The coronavirus pandemic has worsened inequality on many fronts and there is a need of pro-active macroeconomic policy combined with labour retraining programmes and increased social protection.
According to the Asian Development Bank (ADB), developing Asia continues to display varying degrees of economic robustness to the Covid-19 shock, giving rise to an uneven recovery across economies. These divergences in growth paths are reflected in where GDP levels will be in 2022. In the region as a whole, GDP next year is expected to be 2.5% below the pre-pandemic trend. But the gap varies substantially across subregions.
Uneven recovery patterns leading to worsening inequality have also become visible within economies. For instance, there is growing evidence that micro-, small- and medium-sized enterprises in the region are bearing the brunt of the crisis through liquidity shortages and supply-chain disruptions. In the labour market, the crisis is having more adverse effects on workers penalized by lower employment protections-in particular, those who are younger, less educated, or both.
Furthermore, job and income losses due to the pandemic have affected women more severely, undoing decades of progress on gender equality. Systemic gender inequalities that limit women’s access to education, health, and labour markets are being aggravated by the Covid-19 pandemic, and could play a significant role in prolonging the economic fallout on women.
Rising inequality is problematic for many reasons. From an economic standpoint, excessive income inequality harms economic growth through several channels. Inequality is also associated with underinvestment in human capital by individuals on the lower end of the income spectrum-especially in economies lacking good-quality and affordable education systems.
Wealth inequality often goes in tandem with higher financial instability, higher household indebtedness, and more frequent asset price bubbles-especially in economies driven by a dominant financial sector. From a social perspective, high economic disparity can also fuel crime, cause political instability, stifle social mobility, and corrupt politics.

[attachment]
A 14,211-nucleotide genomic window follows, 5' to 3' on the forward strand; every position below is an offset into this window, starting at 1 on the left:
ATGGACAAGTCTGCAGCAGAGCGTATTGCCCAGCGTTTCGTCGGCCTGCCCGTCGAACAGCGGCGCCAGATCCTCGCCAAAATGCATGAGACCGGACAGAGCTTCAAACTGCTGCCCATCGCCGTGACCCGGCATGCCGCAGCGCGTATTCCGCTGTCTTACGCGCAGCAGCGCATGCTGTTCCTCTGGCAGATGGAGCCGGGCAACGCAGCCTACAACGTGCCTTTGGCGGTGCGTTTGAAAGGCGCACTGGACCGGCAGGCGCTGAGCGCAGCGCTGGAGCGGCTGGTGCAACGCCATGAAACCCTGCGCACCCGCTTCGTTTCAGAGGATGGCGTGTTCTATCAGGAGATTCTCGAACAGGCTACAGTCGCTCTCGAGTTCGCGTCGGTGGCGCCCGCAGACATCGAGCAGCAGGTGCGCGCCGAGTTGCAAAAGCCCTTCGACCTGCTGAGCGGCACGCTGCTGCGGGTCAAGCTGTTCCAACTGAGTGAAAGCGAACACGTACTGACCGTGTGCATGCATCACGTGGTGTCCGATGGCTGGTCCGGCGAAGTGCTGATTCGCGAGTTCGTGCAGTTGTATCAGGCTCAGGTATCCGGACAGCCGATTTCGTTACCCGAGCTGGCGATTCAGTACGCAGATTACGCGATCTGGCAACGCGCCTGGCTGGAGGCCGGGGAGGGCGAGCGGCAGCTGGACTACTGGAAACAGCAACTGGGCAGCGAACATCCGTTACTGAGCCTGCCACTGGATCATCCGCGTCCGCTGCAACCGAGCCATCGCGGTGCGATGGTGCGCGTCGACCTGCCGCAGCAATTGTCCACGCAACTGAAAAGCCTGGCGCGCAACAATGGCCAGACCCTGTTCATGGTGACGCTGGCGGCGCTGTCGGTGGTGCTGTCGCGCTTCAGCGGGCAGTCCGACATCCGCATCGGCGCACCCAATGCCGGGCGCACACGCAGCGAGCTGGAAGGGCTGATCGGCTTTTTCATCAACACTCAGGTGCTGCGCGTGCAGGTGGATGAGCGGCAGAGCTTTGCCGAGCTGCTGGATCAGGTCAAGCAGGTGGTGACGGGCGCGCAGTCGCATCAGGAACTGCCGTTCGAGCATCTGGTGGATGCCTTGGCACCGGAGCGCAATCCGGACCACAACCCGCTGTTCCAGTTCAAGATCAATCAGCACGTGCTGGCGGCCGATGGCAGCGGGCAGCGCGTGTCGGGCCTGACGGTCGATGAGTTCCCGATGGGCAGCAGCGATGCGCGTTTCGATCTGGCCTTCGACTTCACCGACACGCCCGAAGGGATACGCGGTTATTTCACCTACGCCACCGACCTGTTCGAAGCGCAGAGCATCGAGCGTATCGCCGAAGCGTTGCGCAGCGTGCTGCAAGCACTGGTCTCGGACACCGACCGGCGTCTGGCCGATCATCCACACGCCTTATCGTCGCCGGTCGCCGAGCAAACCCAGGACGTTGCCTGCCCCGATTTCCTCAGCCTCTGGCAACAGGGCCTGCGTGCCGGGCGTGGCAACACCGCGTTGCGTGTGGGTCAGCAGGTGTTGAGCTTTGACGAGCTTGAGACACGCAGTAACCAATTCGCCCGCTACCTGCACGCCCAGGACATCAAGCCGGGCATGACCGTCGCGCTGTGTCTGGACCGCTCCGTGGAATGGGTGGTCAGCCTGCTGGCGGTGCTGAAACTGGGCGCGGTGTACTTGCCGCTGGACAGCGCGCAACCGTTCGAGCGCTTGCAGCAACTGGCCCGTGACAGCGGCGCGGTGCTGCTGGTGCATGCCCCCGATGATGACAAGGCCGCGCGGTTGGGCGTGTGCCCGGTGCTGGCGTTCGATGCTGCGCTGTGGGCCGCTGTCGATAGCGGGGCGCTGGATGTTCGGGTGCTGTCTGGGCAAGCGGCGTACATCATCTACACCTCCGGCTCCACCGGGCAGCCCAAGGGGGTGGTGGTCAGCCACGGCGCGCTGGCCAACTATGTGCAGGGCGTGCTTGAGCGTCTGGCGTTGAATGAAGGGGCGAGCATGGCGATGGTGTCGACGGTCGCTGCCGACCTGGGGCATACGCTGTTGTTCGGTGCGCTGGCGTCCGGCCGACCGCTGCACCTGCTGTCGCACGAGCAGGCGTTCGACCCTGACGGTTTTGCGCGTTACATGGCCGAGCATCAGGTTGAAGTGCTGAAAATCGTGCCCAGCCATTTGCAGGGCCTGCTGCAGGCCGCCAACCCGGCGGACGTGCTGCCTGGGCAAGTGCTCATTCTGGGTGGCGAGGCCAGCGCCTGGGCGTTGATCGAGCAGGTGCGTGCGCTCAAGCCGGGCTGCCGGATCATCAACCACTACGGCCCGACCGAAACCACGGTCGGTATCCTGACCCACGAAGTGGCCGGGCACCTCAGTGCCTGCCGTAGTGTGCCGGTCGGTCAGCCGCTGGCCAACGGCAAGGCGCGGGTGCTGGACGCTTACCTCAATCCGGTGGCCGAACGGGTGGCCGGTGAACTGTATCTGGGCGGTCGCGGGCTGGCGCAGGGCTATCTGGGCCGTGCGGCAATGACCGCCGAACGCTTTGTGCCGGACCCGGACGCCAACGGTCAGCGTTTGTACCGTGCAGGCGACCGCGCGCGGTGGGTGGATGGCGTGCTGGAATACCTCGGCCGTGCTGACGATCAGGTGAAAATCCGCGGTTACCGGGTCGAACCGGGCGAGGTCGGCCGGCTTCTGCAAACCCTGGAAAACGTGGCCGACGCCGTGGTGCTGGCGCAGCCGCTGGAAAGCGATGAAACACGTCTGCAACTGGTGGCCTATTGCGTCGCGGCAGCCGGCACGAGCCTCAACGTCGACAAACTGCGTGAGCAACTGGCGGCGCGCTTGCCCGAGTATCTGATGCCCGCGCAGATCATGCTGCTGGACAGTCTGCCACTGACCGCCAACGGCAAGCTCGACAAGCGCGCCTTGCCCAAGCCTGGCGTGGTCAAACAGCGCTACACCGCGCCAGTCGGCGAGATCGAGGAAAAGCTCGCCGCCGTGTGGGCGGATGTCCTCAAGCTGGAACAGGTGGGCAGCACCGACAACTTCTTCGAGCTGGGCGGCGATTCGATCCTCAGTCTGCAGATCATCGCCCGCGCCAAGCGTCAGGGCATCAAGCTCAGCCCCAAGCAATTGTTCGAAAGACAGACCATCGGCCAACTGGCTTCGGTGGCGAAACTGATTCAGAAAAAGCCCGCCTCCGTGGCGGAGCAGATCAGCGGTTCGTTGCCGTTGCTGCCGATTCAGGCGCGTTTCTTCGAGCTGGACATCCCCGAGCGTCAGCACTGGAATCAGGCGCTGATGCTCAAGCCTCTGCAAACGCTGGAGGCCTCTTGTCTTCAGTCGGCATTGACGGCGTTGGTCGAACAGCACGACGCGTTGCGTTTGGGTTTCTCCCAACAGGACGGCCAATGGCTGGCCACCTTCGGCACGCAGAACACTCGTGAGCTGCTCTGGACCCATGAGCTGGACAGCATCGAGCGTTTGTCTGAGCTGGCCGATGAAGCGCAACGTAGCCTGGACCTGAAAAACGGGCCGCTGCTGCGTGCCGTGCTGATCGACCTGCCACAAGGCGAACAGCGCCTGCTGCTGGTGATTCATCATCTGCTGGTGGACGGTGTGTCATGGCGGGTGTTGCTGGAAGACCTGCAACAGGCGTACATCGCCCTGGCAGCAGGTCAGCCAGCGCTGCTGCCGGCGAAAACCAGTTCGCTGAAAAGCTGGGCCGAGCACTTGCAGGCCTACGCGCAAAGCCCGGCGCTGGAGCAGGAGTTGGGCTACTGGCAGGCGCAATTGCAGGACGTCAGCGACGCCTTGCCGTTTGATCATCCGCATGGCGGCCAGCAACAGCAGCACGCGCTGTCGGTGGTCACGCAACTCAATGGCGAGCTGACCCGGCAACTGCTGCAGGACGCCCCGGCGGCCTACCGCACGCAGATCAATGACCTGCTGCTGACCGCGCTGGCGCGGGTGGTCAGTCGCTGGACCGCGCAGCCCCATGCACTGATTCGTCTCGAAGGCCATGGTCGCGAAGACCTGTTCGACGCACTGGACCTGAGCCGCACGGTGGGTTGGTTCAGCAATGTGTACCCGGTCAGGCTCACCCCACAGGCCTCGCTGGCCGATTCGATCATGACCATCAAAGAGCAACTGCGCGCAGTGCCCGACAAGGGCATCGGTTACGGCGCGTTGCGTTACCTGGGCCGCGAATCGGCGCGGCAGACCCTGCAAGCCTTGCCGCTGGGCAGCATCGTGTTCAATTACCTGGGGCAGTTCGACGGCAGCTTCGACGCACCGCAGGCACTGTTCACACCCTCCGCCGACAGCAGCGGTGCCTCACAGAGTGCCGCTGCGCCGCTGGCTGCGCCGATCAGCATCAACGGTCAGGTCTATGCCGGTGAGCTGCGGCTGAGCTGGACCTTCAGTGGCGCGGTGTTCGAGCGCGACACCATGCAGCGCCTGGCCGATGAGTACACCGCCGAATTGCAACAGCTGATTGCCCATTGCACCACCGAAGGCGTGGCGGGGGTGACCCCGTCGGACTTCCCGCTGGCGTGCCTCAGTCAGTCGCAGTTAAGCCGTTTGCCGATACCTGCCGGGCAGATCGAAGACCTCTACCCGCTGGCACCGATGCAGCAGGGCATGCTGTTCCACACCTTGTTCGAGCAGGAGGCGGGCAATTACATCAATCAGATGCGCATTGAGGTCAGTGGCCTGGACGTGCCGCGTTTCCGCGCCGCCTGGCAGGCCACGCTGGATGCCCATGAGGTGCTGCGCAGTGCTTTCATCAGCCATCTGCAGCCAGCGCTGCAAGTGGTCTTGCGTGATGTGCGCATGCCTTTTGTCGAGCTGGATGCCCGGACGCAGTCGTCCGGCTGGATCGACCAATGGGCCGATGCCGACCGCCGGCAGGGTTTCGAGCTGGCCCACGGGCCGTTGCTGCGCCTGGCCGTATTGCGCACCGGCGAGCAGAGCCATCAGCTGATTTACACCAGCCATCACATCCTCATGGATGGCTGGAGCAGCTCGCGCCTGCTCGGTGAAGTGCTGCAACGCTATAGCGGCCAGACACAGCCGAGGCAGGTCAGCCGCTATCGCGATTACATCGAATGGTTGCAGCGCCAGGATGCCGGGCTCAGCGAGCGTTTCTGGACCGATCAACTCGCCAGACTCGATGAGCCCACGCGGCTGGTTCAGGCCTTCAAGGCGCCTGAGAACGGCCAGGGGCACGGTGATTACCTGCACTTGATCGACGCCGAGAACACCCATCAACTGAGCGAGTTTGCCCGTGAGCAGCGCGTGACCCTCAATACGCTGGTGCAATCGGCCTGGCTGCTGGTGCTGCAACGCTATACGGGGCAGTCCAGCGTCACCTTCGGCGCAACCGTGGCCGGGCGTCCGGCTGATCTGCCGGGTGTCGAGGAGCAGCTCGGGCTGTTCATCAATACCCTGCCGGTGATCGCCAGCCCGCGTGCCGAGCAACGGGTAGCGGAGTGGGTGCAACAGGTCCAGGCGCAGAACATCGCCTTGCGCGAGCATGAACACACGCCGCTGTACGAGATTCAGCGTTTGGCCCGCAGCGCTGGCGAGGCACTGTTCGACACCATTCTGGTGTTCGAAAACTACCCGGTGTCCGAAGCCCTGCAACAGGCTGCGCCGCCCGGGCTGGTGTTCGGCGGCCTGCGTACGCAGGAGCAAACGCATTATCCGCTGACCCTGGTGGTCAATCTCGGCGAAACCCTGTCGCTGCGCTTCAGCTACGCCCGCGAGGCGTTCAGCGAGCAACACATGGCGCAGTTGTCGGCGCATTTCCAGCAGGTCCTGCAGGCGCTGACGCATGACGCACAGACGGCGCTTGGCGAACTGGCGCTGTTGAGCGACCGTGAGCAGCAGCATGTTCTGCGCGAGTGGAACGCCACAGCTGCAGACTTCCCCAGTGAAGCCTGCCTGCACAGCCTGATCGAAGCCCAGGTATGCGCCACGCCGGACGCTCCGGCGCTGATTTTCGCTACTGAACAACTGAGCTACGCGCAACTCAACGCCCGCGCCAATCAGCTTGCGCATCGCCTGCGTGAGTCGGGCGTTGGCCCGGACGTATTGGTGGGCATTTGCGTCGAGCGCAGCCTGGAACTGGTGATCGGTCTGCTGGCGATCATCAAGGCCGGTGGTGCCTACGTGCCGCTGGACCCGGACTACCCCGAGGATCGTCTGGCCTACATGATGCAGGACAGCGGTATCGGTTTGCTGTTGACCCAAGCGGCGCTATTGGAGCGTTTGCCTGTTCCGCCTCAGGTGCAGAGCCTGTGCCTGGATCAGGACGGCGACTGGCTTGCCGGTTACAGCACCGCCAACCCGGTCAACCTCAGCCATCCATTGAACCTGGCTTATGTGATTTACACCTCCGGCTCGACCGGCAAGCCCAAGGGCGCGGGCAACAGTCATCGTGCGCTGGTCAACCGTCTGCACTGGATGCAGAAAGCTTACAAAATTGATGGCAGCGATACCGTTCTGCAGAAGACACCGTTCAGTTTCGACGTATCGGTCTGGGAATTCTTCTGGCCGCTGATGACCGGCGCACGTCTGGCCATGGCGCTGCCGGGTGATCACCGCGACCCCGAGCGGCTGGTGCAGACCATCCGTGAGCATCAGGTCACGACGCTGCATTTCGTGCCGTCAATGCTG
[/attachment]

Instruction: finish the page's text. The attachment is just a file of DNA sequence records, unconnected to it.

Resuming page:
Several policy options are available to address Covid-19-related inequality. Labour policies, such as retraining programmes for displaced and unskilled workers, can encourage mobility towards booming sectors and away from contracting ones. These programmes will also serve the long-term goal of reducing skills mismatch in the labor market and encouraging upward mobility of the low-skilled workers, thus lowering wage-earning inequality over time.
Policy responses to lessen the adverse economic impact on women, which could have persistent effects on female earnings potential, are also needed. Fiscal policy should also play an important role to promote a more equitable society by, for example, extending social protection-such as via targeted transfers-and, more generally, by structuring tax and public spending allocations in ways that would yield more progressive redistributive effects.
Specifically, the COVID-19 crisis calls for governments to commit significant resources to revive the economy with generous fiscal stimulus packages. Monetary policy should not only remain accommodative given the Covid-19 pandemic but also strive to be transparent, systematic, and lucidly communicated to avoid surprises that may unfairly impact the disadvantaged.
Pro-active macroeconomic policy combined with labor retraining programs, social protection, and gender-specific policies are among the essentials needed to address the gaps, concluded ADB.